Senior four-year starter Chris Norwell, Illinois' star defensive tackle, is impressed with Missouri's offense but looks forward to the opportunity.

"Missouri's going to be a great challenge for us. But we're up to the task, and we're going to go out and put on a show. They are just like our offense. They spread it out, and we will have to watch out for their speed and how they spread it out on the field."

Illinois' defense was good last year and is improved now, but it will be no disgrace to give up some points Saturday. It will be important for them to slow the Tigers down and make them work for their points. The Mizzou spread offense operates quickly, so it is difficult to sack Daniel. And there is always the threat of a run, which might slow the rush further. Forcing some hurried passes can reduce Daniel's passing efficiency and improve the chance for turnovers.

Illinois may be forced to play five and six defensive backs to help neutralize Mizzou's pass plays if their base defense struggles, making Temple more dangerous on runs. Coach Ron Zook and co-defensive coordinators Dan Disch and Curt Mallory have their hands full game-planning for this outstanding offense.

If Mizzou has an achilles heel, it is their defense. It was porous last year, and they are still seeking answers at a couple positions. A big concern will be whether they can mount an effective pass rush. If they can't get to opposing quarterbacks, they could struggle. Of course, given how well their offense figures to play, they don't need a lot of stops to win games.

Illini sophomore receiver Joe Morgan provides detail on Missouri's defensive tendencies.

"From watching film, they run a base 4-3 (like Illinois) with cover 2 defense (two safeties playing deep). So we can't run as many deep routes as we might with cover 4 or cover 3. We have to work our intermediate routes, stuff like that. Cover 2 hurts their run defense. We have a good run offense, so we should be able to attack it. They try to prevent the long play."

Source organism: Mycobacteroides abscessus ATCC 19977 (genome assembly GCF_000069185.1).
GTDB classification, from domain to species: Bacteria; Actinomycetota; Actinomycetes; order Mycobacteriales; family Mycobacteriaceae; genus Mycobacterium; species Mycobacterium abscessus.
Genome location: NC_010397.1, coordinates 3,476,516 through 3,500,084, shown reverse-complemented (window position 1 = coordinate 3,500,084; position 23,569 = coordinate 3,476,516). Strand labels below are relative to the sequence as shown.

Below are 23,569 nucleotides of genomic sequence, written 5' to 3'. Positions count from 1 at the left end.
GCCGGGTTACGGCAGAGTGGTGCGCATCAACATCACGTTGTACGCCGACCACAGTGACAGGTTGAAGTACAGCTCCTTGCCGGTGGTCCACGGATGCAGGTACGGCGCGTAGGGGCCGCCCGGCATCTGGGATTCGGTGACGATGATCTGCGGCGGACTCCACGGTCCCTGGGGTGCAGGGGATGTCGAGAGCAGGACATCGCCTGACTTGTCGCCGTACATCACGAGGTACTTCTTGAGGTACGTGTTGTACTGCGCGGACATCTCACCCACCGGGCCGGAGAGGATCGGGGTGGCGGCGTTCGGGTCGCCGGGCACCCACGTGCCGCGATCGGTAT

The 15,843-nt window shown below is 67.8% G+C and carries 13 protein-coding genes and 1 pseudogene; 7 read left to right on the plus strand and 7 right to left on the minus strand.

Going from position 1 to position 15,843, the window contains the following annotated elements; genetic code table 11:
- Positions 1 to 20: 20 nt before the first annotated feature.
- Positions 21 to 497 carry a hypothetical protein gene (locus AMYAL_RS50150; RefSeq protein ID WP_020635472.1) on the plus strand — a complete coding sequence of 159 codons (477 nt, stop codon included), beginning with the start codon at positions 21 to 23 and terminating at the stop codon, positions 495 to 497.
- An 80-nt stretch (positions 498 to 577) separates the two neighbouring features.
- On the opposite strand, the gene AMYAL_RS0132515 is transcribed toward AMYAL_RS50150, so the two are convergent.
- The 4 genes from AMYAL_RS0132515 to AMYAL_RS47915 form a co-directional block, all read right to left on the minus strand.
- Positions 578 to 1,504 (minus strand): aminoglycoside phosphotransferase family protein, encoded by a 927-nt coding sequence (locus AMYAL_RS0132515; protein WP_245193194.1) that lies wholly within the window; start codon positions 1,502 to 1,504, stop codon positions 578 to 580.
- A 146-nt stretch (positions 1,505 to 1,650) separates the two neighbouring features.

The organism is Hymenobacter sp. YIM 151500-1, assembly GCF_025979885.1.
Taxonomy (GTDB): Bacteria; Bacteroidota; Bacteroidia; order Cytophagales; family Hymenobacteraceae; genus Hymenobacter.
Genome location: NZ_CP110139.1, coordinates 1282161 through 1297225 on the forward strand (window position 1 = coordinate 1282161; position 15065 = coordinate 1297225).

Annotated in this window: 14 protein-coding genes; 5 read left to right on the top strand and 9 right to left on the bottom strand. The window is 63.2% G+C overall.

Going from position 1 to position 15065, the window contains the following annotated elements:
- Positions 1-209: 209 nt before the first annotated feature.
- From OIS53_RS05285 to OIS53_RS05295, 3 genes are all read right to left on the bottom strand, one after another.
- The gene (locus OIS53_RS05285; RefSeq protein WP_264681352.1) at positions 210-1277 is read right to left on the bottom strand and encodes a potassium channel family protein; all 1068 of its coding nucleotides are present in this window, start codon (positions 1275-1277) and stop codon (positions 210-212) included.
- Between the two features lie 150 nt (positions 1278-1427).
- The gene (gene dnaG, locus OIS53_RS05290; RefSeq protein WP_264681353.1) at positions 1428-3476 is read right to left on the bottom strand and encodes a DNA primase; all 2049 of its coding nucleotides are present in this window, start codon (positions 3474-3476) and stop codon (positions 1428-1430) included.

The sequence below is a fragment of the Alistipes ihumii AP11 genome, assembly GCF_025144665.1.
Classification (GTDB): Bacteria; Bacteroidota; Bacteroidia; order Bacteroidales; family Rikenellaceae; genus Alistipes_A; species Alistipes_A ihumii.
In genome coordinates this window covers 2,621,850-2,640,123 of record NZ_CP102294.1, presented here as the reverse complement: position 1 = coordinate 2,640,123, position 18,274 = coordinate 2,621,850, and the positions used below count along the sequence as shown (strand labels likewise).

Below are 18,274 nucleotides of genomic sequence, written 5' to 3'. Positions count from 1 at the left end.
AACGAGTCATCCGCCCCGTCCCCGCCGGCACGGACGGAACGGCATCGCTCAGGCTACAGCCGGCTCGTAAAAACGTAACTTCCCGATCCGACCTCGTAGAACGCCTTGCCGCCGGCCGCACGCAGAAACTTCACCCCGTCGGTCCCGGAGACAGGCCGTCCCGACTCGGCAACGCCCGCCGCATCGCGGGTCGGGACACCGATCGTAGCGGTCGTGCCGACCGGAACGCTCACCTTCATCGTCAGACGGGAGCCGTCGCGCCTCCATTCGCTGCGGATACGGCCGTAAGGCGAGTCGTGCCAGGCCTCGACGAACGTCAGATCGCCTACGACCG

Offensively, the Illini will need to keep the ball in their possession as much as possible to use clock and keep Missouri's offense off the field. A strong running attack led by Rashard Mendenhall would be a good start. Juice Williams will likely combine a short passing game with runs of his own to keep the Tigers from focusing solely on the running backs. But the emphasis will likely be on ball control and preventing turnovers. Giving the Tigers good field position with fumbles and interceptions will be the kiss of death for the Illini.

Illini special teams play should be improved over last year. Whoever is named the Illini punter will likely benefit from the ideal conditions inside the domed stadium. And field goal kicker Jason Reda is entering his senior campaign with a strong and accurate leg and three years of experience. He could be the difference in a close game.

One game does not make a season, and some teams rebound from an early loss with a string of victories. A win in the opener would be a great confidence boost for the Illini, but it isn't essential to a winning season. Coach Zook summed up the game.

"We know we are playing a good opponent. But, we have to play to the best of our ability. This is a great team, a great opportunity and a great challenge for us."